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Claimable Costs | What Costs Can You Include in your R&D Tax Credit Claim?

by Adam Park | August 9, 2021

The size of any claim for R&D Tax Relief is determined by your claimable costs. So - what are claimable costs? In short - they are the costs your business incurred as a result of your R&D project which you are allowed to claim R&D Tax Relief on. You might also hear them referred to as ‘eligible costs.’ They matter because the more claimable R&D costs you have, the higher your R&D Tax Credit claim will be.

There are 5 different types of claimable costs. In this article, I’m going to explain what these types are, and everything you need to know about them. Once you know your claimable costs – you’ll be able to calculate your returns from your R&D claim. You can find out more about calculating your return in this article.

Staff Costs

Your first type of claimable cost is the cost of your employees. You can include the cost of any staff time spent on your R&D project in your claim. This includes their wage/salary cost, the cost of employers' national insurance and pension contributions, and any relevant expenses which were paid by the employee and refunded to them.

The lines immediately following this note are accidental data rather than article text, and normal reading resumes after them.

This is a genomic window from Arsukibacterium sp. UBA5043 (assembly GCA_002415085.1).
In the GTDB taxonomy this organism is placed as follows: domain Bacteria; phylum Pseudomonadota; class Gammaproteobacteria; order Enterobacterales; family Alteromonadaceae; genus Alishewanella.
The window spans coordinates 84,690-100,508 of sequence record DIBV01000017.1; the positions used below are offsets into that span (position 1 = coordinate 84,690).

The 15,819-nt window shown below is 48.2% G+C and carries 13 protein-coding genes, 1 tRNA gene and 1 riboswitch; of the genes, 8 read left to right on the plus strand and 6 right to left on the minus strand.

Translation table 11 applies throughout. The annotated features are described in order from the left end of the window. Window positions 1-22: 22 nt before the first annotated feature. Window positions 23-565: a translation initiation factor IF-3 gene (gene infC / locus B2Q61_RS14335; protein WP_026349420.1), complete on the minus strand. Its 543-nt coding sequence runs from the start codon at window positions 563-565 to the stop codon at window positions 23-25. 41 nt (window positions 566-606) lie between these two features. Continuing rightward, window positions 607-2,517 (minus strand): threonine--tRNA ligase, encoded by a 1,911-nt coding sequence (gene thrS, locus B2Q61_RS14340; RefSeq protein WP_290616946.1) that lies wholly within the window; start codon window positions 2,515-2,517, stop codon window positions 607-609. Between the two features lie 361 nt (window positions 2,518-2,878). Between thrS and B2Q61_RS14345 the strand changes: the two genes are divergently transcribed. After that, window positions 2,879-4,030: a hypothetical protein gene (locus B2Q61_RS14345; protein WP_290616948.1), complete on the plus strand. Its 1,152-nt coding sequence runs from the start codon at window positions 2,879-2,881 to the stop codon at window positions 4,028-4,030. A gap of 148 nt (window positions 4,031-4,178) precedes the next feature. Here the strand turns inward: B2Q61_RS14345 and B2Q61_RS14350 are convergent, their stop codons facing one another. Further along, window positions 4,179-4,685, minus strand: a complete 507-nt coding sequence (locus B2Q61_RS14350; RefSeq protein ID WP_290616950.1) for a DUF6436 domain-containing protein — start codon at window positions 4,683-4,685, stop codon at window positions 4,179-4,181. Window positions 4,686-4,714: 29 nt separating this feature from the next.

If you don’t have a time-keeping system, you may not know exactly how much of your employee’s time costs are claimable. If this is the case, you’ll need to determine, as accurately as reasonably possible, the proportion of an employee’s time spent on R&D.

For example, if Joe Bloggs spent 60% of his time on R&D throughout the year, you could include 60% of his salary, employers NI and employers pension costs for the year in your R&D claim.

However, you can’t include all staff costs. Here are the main exceptions.

Staff Costs Which Aren’t Claimable

  • The cost of time that your staff spend that isn't helping to create a technical advance. For example, time spent by employees outside of the R&D project, or on admin tasks such as bookkeeping or payroll.
  • Dividends paid to directors are not claimable costs, however you can include directors’ salaries, pensions, and employers NI contributions.
  • The cost of agency workers and sub-contractors is treated differently. Read on for the explanation under third party costs.

Top tip: increasing the pension contribution of directors who are involved in R&D can provide substantial increases to your R&D Tax Credit returns whilst providing a tax-efficient form of remuneration.